The Life and Death of the First Minnesota Volunteers
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 One of the few first-rate small-unit histories of the Civil War, expertly conceived and gracefully written by the president of the National Trust for Historic Preservation. The rule in modern Civil War studies seems to be that the more ``micro'' the focus, the duller the book. Moe's tale of one of the first volunteer regiments to enlist after the fall of Fort Sumter is a happy exception, a worthy companion to John Pullen's The Twentieth Maine (1980) and Warren Wilkinson's Mother, May You Never See the Sights I Have Seen (1991). Fresh from the farms, small settlements, and logging camps of a western frontier unknown to most of the Army of the Potomac, most of the Minnesotans who responded to the federal government's initial attempt to augment its small regular army had never seen a big city or a black American: The war proved a profound learning experience--and not merely in the school of combat. At first, the Minnesotans were afraid that they would have to sit out the war on Indian patrol, but then--even before they received regular uniforms--they were brought east to add to the Union corpses at First Bull Run. During that disastrous reversal, they stood as long as any federal troops, and their toughness was exhibited again and again on the Peninsula and at Antietam, Fredericksburg, and, finally, Gettysburg (where one of the two brothers Moe follows through the book was killed). In addition to battle history, we learn how enlisted men felt about long months on picket duty; what they ate (when they did eat); and how they related to the civilian population. Moe makes judicious use of the period's ubiquitous diaries and letters, as well as fascinating columns sent home to local newspapers by soldier- correspondents writing under pen names like ``Raisins'' and ``Shingles.'' A seamless narrative of Civil War sights, sounds, and emotions that deserves the warmest reception. (Photographs--not seen)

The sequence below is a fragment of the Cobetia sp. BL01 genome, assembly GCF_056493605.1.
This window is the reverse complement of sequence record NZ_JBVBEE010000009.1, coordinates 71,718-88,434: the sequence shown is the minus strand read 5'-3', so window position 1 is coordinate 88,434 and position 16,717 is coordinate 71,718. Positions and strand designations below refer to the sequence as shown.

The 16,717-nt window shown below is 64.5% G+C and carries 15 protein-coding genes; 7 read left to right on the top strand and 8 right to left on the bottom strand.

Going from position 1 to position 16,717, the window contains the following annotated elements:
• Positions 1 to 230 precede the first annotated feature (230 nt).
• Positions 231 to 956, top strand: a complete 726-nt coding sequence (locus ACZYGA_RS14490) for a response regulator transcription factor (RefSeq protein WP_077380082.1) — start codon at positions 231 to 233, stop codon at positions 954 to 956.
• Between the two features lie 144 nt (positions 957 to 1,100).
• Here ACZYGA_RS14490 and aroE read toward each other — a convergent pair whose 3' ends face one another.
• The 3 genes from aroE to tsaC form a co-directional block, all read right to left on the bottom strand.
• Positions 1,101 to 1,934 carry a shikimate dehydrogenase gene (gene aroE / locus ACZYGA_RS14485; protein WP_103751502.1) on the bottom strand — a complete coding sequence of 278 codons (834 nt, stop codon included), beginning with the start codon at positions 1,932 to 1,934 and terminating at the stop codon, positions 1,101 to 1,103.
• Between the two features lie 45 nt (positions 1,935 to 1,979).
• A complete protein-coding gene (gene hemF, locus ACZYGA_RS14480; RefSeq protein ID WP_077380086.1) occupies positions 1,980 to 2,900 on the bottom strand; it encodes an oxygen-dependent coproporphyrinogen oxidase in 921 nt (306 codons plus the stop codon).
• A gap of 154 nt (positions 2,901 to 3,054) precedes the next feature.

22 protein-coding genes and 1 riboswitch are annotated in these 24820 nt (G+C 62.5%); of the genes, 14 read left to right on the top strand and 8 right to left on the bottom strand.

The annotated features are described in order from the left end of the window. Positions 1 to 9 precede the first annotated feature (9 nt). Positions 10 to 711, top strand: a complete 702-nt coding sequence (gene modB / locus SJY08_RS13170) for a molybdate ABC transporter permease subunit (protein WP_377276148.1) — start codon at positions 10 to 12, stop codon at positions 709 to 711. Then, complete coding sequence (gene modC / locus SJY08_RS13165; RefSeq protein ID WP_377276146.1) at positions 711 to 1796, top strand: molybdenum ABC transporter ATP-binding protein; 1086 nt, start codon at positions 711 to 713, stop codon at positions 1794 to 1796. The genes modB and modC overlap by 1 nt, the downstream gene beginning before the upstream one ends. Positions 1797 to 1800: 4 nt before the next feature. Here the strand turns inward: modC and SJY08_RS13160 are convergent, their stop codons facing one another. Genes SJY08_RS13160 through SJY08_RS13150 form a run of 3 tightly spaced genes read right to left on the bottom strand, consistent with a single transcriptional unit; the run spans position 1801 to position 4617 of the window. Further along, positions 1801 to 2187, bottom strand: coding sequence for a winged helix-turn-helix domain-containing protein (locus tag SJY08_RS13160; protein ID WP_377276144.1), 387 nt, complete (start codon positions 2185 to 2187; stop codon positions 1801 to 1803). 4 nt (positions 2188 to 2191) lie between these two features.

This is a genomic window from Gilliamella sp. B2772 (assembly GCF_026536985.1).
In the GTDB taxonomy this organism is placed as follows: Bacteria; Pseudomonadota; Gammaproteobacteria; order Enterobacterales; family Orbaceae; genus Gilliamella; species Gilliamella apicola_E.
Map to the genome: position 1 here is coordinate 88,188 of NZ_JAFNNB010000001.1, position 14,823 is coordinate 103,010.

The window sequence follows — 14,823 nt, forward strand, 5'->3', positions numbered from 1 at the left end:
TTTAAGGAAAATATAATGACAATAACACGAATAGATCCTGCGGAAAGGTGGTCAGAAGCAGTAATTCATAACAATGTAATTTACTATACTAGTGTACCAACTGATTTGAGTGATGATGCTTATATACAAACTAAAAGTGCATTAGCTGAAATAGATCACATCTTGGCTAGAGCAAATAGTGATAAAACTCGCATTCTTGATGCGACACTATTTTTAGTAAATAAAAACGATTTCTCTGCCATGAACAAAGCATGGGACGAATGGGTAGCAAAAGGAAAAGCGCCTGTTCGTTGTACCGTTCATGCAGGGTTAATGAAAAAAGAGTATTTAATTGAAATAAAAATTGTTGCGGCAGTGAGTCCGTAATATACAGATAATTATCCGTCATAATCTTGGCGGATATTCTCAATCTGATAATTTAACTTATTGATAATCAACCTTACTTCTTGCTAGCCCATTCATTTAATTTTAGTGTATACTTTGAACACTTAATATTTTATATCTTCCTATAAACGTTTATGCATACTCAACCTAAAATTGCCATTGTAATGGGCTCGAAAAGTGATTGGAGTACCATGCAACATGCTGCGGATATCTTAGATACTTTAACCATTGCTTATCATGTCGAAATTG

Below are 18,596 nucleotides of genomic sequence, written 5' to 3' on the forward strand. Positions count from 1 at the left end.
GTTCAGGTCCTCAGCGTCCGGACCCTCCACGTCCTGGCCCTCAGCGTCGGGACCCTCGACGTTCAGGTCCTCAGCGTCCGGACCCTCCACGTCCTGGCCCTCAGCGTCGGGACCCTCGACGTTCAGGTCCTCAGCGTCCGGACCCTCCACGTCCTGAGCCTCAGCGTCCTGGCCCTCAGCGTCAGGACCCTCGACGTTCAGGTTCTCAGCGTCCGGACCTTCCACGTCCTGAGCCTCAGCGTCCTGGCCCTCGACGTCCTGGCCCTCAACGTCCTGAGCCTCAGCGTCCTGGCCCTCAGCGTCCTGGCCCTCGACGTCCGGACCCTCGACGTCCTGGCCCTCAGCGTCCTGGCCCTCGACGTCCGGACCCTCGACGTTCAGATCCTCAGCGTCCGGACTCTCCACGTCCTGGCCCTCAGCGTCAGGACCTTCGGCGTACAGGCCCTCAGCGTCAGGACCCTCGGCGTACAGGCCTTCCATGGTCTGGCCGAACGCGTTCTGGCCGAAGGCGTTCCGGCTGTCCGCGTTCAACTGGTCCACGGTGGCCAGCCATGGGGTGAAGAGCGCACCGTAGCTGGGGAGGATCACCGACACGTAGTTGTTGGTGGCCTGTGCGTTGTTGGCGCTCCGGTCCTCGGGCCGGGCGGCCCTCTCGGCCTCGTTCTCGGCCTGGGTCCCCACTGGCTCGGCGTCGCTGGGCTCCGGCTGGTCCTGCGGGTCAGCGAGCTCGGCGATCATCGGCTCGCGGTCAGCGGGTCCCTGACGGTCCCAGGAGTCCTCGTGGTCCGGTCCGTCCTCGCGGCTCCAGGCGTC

Pub Date: April 4th, 1993
ISBN: 0-8050-2309-7
Page count: 384pp
Publisher: Henry Holt
Review Posted Online:
Kirkus Reviews Issue: Feb. 15th, 1993


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